Please use this identifier to cite or link to this item:
Scopus Web of Science® Altmetric
Full metadata record
DC FieldValueLanguage
dc.contributor.authorKnight, G.-
dc.identifier.citationItinerario: journal on the history of European expansion and global interaction, 2012; 36(1):22-48-
dc.description.abstractThis paper deals with several themes central to recent debate about Dutch colonial society in Java, the key island of the erstwhile Netherlands Indies. Primarily, these themes relate to the colonial-metropolitan nexus, and my discussion seeks to illuminate these themes with particular reference to the documented experiences of three women who were either on their way to the Indies—or making their way back from there—early in the 1830s. The paper's fundamental argument concerns the importance of the concept of “Empire Families” to an understanding of Dutch colonial communities in the Indies. It is an understanding that serves to correct some misconceptions about the dynamics of those societies in the early to mid-nineteenth-century period. Among other things, building on the work of others and drawing on unpublished documentation, it seeks to locate some aspects of colonial “discourse,” particularly those relating to “colonial women,” in the broader framework of social history.-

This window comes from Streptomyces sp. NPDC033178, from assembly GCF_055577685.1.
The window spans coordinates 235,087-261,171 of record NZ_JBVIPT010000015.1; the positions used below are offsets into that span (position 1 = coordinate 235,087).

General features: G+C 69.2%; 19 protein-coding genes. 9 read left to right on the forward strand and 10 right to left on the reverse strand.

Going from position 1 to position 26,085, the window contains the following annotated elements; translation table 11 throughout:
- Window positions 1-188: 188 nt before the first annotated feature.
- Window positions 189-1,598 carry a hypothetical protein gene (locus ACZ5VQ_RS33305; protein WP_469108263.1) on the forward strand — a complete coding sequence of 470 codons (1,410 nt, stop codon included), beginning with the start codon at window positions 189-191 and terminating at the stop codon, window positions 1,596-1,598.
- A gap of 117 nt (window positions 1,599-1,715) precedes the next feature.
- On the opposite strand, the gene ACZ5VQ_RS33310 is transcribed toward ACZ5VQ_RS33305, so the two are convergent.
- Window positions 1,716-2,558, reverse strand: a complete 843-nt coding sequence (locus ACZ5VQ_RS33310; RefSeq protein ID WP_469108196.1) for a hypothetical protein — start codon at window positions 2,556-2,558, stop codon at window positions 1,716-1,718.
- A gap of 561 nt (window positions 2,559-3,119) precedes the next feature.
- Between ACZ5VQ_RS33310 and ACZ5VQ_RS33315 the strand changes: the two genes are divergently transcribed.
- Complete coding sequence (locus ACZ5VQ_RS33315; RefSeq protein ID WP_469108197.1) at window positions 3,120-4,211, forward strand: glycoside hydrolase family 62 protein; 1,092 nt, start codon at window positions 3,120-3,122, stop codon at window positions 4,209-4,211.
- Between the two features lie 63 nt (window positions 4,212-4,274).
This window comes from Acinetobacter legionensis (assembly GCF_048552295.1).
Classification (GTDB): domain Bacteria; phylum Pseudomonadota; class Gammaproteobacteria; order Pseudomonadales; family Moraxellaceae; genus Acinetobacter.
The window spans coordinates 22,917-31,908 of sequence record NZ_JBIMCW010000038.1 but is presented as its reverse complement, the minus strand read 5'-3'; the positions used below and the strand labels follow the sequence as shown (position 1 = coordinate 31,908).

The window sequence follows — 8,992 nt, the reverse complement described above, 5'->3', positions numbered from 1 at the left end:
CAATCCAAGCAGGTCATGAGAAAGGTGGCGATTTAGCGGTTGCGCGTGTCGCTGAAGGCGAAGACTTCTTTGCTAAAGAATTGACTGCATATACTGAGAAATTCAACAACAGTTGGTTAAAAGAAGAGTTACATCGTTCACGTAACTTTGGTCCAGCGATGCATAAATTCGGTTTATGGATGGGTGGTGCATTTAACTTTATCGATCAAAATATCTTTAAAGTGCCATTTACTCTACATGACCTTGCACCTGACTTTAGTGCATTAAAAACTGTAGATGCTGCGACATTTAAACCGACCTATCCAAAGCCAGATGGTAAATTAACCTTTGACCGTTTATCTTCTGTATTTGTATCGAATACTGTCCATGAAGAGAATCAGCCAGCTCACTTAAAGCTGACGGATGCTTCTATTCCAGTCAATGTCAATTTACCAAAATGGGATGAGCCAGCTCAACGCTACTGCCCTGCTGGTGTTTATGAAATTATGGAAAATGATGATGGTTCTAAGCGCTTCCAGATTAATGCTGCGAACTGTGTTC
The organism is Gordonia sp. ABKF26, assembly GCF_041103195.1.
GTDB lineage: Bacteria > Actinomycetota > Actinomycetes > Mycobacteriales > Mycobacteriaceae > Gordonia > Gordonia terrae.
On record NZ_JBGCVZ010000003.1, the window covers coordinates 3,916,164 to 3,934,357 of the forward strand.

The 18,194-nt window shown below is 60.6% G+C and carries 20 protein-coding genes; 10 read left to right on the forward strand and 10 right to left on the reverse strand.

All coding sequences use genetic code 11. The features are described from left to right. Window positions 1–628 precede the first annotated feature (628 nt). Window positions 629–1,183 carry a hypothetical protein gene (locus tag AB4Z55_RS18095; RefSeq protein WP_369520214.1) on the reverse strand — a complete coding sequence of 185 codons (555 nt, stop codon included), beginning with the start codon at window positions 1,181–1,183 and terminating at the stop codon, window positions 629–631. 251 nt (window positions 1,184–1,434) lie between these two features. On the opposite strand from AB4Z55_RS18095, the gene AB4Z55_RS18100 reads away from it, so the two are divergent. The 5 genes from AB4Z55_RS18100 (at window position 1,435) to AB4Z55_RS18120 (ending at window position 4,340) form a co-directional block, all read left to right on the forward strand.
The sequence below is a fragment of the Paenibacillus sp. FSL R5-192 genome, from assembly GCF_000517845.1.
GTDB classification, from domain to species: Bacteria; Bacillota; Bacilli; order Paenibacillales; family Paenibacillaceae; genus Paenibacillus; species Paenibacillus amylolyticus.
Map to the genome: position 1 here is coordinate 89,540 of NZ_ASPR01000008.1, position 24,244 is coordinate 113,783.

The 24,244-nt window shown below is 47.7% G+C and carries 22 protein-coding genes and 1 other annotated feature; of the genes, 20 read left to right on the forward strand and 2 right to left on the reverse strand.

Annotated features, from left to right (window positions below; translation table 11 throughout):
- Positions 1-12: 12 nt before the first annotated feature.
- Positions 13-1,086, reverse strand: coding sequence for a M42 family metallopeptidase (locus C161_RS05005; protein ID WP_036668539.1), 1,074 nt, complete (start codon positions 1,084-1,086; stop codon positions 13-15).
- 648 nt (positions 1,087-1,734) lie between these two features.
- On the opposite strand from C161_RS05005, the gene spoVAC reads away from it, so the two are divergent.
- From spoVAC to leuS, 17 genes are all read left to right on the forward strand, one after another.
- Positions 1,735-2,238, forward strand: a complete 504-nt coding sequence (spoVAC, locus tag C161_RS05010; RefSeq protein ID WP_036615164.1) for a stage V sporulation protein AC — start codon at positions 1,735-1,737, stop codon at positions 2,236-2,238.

dc.description.statementofresponsibilityG. Roger Knight-
dc.publisherCambridge University Press-
dc.rights© Cambridge University Press 2012-
dc.titleEast of the Cape in 1832: the old Indies world, empire families and "colonial women" in Nineteenth-century Java-
dc.typeJournal article-
Appears in Collections:Aurora harvest 5
History publications

Files in This Item:
File Description SizeFormat 
  Restricted Access
Restricted Access543.01 kBAdobe PDFView/Open

Items in DSpace are protected by copyright, with all rights reserved, unless otherwise indicated.